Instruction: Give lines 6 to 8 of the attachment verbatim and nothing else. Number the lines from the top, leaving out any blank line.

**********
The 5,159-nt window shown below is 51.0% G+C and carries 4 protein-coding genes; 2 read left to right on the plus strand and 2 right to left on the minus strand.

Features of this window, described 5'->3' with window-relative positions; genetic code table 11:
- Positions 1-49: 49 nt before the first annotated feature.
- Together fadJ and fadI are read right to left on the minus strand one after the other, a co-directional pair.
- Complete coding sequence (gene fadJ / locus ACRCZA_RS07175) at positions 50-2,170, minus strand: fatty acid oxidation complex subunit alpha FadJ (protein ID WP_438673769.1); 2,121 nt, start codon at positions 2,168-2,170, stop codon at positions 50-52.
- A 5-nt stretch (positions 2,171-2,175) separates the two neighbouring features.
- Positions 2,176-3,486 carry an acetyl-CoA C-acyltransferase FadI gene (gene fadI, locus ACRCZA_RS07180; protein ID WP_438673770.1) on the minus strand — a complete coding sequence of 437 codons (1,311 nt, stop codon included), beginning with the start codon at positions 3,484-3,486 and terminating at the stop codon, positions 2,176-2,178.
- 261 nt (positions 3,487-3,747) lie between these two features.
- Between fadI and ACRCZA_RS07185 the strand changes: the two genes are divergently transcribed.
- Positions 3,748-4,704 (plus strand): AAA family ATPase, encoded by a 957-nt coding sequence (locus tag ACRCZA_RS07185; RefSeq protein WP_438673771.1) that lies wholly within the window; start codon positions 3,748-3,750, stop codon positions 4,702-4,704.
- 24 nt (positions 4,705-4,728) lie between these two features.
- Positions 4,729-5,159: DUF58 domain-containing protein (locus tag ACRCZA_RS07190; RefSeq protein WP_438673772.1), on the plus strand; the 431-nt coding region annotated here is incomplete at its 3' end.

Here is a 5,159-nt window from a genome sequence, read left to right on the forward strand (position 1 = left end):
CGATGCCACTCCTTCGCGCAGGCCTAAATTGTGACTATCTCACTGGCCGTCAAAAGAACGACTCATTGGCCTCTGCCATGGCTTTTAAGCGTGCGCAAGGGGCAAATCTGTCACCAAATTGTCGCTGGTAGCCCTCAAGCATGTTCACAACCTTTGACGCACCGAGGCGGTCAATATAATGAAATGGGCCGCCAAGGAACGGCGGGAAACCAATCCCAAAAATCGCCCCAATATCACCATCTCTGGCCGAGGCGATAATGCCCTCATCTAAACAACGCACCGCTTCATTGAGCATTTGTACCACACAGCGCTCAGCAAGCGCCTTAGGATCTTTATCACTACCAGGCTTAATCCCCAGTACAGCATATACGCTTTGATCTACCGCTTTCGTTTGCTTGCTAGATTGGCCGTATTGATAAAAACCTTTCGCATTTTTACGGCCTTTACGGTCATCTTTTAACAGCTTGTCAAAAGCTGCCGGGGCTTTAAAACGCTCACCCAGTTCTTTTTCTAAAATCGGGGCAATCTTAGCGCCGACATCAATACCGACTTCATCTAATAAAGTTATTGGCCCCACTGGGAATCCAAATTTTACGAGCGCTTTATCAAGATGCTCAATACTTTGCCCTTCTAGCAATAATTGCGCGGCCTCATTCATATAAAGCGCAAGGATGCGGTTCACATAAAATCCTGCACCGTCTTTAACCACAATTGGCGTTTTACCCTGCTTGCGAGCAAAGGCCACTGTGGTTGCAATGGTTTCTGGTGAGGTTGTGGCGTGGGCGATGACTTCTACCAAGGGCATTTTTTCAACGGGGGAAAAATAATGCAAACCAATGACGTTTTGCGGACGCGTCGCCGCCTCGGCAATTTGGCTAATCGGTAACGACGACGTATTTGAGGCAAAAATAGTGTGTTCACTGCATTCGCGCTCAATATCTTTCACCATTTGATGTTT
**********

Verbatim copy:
- A 5-nt stretch (positions 2,171-2,175) separates the two neighbouring features.
- Positions 2,176-3,486 carry an acetyl-CoA C-acyltransferase FadI gene (gene fadI, locus ACRCZA_RS07180; protein ID WP_438673770.1) on the minus strand — a complete coding sequence of 437 codons (1,311 nt, stop codon included), beginning with the start codon at positions 3,484-3,486 and terminating at the stop codon, positions 2,176-2,178.
- 261 nt (positions 3,487-3,747) lie between these two features.